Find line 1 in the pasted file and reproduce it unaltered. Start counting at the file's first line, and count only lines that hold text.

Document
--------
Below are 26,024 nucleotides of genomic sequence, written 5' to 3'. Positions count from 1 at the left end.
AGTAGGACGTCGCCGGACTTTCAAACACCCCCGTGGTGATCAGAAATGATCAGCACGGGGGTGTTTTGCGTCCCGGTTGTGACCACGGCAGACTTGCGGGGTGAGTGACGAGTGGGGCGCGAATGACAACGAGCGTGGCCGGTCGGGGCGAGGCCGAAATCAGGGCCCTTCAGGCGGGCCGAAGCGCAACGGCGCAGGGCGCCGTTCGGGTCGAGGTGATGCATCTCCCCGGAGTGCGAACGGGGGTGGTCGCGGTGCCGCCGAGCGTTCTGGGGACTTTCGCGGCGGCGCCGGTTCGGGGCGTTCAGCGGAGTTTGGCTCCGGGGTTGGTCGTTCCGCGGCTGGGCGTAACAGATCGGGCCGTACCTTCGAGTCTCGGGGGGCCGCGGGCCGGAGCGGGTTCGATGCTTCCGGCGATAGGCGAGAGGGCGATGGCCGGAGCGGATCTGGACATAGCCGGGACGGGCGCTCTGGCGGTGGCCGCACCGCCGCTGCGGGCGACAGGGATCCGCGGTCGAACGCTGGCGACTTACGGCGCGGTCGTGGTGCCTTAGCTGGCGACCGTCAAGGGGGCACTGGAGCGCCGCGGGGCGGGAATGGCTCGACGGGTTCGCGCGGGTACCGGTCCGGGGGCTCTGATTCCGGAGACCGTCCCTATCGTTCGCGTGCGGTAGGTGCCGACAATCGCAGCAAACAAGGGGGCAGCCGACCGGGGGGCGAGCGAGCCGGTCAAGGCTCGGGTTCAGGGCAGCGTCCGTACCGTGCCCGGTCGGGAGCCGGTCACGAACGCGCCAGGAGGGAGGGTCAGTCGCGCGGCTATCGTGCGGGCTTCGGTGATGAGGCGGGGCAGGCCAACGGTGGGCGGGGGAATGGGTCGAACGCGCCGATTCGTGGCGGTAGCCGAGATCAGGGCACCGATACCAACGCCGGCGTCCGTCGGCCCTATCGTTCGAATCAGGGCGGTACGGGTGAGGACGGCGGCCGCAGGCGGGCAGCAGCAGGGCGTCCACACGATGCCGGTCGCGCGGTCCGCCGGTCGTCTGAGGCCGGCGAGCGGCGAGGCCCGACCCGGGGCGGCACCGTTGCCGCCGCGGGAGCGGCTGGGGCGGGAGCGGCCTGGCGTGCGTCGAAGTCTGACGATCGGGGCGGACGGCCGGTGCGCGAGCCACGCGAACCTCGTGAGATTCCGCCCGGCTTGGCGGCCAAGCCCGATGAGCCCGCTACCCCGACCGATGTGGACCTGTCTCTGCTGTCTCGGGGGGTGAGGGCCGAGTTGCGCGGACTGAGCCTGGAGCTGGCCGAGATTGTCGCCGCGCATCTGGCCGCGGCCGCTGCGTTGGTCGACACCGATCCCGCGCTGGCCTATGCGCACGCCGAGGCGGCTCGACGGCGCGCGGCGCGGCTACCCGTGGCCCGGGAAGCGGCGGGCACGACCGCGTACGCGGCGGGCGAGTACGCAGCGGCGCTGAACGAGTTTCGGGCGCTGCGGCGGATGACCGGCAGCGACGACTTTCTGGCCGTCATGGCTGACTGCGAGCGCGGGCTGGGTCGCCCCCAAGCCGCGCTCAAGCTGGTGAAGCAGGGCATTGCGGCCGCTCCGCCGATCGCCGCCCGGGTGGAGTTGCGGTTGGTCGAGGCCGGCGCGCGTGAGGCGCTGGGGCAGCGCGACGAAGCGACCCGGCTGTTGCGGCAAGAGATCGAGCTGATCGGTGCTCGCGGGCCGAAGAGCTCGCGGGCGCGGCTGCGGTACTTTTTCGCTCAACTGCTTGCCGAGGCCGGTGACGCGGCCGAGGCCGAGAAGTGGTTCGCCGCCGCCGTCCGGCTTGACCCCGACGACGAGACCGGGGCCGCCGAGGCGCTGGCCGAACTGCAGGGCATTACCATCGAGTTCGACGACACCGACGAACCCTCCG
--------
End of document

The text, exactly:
Below are 26,024 nucleotides of genomic sequence, written 5' to 3'. Positions count from 1 at the left end.